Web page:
Having lived most of my life in the criminal world, the positions of this Liberal government when it comes to crime and minority rights, seems at times completely ludicrous. We have been traveling down this left branch of the victim road for an interminable many years now. One has to wonder and ask that with each further step— are we getting any closer to some ill-defined justice utopia ? By creating different classes of criminals with different levels of personal and cultural responsibility are we moving towards justice and fair and equal treatment, or away from it? 

The Merriam-Webster dictionary says that the definition of justice is a concept on ethics and law “that means people behave in a way that is fair, equal and balanced for everyone”. Minimum sentencing seems to fit that definition whereas the policy of Mr. Lametti feels that the principal of proportionality applies and one should allow for “the role of the social context”, which seems counter-intuitive.

The symbolic scales held by the Roman Lady of Justitia symbolizes giving fair and objective consideration to all evidence, without showing bias one way or the other. Mr. Lametti and his Liberal colleagues are unhesitatingly standing on those scales and even trying to influence who hold those scales. They are brazen in their efforts, choosing a time when debate and accountability have been Zoomed out.

The fifth estate have been completely coopted by the the social agenda, content to just count the number of COVID cases and their variants. To them, application of justice, or the breach of charter and constitutional rights are far less interesting than Oprah, Harry, and Meaghan. The pablum of celebrity successfully diverting us from worthy debate on issues of importance; and, that is what the Liberals are counting on.

Photo courtesy of DonkeyHotey via Flickr Creative Commons – Some Rights Reserved

Let them Eat Cake

As you or may not be aware, there are three classes or categories of employees within the RCMP according to the Federal Public Sector Labour Relations Act.  The first are those that have representation; those officers now being represented by the novice union, the National Police Federation (NPF), and the officers are now dutifully paying union dues. The second category are those who are managerial, but are excluded from representation, civilian members for the most part. The third and final category are the officers of the RCMP who have no representation. This final category are the upper managerial ranks —Inspector and above, purposely distinguished from the rank and file by their “white shirts” and their brass laden uniforms.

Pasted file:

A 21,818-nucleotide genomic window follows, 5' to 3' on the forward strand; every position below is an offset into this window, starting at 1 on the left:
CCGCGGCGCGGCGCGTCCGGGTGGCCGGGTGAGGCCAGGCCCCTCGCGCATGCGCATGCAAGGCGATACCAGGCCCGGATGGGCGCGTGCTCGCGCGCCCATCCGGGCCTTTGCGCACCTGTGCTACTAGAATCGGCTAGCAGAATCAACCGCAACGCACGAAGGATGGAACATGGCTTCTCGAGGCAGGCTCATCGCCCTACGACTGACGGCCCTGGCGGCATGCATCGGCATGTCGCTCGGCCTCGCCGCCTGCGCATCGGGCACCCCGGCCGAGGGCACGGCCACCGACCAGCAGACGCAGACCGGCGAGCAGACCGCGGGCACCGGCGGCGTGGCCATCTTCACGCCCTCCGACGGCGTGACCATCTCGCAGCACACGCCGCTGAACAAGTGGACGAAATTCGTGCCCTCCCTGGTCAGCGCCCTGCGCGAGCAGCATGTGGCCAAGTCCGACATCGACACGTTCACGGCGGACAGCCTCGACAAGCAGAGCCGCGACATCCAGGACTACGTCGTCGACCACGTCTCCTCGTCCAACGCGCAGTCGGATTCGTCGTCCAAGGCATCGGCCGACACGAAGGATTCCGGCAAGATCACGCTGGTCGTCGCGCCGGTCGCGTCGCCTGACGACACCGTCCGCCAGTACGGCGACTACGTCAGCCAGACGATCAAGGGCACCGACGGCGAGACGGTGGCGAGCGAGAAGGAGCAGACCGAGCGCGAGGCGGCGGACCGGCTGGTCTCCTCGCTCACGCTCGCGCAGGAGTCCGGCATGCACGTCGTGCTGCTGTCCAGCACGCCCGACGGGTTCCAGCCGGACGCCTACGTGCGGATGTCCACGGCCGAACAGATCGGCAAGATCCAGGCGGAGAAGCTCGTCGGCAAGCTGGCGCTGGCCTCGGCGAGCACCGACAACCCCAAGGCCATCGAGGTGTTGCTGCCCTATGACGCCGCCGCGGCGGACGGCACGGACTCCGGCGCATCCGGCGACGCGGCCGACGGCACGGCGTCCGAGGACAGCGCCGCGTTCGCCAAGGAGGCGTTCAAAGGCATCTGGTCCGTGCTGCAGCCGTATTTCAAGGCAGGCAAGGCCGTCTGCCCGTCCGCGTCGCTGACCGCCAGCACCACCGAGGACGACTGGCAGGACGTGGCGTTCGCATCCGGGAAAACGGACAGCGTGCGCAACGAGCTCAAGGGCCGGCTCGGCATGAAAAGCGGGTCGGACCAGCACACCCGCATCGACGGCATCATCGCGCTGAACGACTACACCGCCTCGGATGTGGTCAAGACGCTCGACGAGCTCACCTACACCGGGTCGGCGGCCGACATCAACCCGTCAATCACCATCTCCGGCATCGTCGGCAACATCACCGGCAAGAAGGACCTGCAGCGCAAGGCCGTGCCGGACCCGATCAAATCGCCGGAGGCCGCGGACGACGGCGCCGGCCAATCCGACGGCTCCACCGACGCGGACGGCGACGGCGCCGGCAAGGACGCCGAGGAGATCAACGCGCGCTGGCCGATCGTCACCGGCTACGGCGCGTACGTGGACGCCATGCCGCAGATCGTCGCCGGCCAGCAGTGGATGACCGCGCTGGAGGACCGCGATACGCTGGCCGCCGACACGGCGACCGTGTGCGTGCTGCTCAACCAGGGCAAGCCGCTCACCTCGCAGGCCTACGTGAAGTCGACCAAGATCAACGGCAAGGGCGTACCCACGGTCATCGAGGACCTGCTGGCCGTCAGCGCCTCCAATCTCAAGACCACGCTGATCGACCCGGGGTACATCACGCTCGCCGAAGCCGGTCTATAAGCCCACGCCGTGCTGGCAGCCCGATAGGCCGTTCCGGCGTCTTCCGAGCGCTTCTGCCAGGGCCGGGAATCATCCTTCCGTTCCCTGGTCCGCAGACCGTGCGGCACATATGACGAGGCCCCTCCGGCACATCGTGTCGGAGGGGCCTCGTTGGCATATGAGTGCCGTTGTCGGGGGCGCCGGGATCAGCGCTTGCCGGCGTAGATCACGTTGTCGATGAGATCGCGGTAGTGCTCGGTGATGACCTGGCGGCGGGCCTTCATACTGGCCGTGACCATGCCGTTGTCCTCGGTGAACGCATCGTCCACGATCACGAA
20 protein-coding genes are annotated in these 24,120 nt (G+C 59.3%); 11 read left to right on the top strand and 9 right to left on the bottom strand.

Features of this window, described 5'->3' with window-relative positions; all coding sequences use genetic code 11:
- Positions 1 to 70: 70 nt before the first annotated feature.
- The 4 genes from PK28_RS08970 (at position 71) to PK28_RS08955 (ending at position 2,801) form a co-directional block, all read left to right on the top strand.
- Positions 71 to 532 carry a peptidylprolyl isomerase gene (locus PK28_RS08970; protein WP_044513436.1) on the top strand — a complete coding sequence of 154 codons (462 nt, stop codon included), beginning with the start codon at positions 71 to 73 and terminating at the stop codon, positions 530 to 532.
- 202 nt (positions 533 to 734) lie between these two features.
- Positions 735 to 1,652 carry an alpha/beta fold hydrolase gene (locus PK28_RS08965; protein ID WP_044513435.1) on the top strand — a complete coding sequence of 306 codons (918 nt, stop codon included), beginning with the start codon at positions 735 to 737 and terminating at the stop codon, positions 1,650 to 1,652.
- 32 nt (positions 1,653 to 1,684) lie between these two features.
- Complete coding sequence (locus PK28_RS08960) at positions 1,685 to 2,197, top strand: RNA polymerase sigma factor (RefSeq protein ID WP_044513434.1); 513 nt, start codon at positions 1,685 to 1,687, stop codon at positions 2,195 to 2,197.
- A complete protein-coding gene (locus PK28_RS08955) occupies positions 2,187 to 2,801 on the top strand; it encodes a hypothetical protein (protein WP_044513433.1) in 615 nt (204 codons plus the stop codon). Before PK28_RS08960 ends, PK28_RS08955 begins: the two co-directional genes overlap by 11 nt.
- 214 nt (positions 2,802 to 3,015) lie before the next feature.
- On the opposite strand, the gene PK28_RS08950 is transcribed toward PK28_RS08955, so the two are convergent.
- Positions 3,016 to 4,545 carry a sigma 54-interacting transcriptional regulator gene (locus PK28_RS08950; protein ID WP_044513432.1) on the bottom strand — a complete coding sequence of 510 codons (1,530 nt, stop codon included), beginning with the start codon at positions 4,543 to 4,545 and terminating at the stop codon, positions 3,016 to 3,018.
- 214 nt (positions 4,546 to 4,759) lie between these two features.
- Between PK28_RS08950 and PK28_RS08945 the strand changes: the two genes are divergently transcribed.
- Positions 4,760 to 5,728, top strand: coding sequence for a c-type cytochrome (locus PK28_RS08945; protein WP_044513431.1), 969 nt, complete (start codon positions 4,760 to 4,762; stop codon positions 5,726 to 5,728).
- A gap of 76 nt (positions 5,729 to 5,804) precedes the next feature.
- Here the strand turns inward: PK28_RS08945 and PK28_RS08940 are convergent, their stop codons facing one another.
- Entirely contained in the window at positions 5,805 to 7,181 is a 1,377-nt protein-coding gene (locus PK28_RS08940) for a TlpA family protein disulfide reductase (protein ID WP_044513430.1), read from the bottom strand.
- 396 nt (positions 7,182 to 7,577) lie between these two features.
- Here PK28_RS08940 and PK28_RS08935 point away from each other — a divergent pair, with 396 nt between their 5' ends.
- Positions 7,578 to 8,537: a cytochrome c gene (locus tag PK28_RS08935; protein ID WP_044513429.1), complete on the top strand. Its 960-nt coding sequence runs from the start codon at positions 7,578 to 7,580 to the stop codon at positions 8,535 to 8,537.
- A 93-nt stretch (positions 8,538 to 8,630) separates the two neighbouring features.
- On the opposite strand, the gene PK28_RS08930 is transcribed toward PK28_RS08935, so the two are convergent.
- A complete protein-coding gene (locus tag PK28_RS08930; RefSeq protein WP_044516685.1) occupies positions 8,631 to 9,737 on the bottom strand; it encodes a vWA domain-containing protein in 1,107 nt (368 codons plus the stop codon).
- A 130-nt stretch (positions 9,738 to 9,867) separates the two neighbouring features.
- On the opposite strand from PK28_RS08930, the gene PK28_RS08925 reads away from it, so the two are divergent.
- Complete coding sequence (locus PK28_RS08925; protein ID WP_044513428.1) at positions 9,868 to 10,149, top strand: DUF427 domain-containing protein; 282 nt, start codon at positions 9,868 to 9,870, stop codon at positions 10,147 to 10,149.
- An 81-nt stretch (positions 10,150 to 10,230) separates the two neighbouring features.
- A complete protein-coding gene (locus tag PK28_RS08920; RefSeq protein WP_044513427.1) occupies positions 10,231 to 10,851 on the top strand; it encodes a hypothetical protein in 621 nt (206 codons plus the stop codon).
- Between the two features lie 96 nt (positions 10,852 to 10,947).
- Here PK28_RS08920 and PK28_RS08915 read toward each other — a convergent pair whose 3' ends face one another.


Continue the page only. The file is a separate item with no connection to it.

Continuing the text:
No doubt you are wondering how these “white shirts” are faring in this day and age when the RCMP is being pummelled from all sides. They have had no pay increases either since 2017— despite this loftier status.

To be sure many of those in the elevated ranks have already gathered up their challenge coins and headed for the exits, driven out by old age or a sense of foreboding. Some are clearly worried about their perceived paltry pensions and are seeking salvation and further riches on the civilian horizon; bound for guarding the pipeline, the Independent Investigations Office or dare one mention the new Surrey City Police.  

But for those that remain behind and for all those that aspire to become one of the knighted, there is still some hope. 

The general public may be a little amazed to to learn that these officers, who have gone from one disaster to another in the last number of years, feel that they need a pay raise and an increase in benefits, usually the reward for a job well done.

However, in the policing world, pay raises are the result of a constant ratcheting effect, a keeping up with the Jones’ kind of rational. 

That aside, the difference this year is that for the most part, their pay and benefits are going to be paradoxically tied to the unionized rank and file and the capabilities of the union negotiators of the National Police Federation.  

Recently, I listened in to a recorded zoom style meeting, billed as a “Town hall” meeting which was open to all of the white shirts of the RCMP.  Admittedly, it was a bit like crashing a get together at a Masonic Hall, as one could not help but feel that by listening in, without an invitation, was somehow illicit. 

The meeting was chaired by C/Supt Leslie Ohare and Supt. Bert Ferreira who have been overseeing the “Officer Consultative Committee”. This committee is designed to be an intermediary or representative body for the officers with the Treasury Board Secretariat. The TBS will end up making the final determinations as to the white shirted officers in terms of pay and benefits and is the same Treasury Board Secretariat that is currently negotiating with the NPF. 

So things have now changed with the coming of age of this union movement. The white shirts are for the first time facing Treasury Board, cap in hand as usual, but this time dependent on the NPF settlement. The reason is that Treasury Board must know the end results of those negotiations, before they can make a determination as to the rates of pay for the senior executive.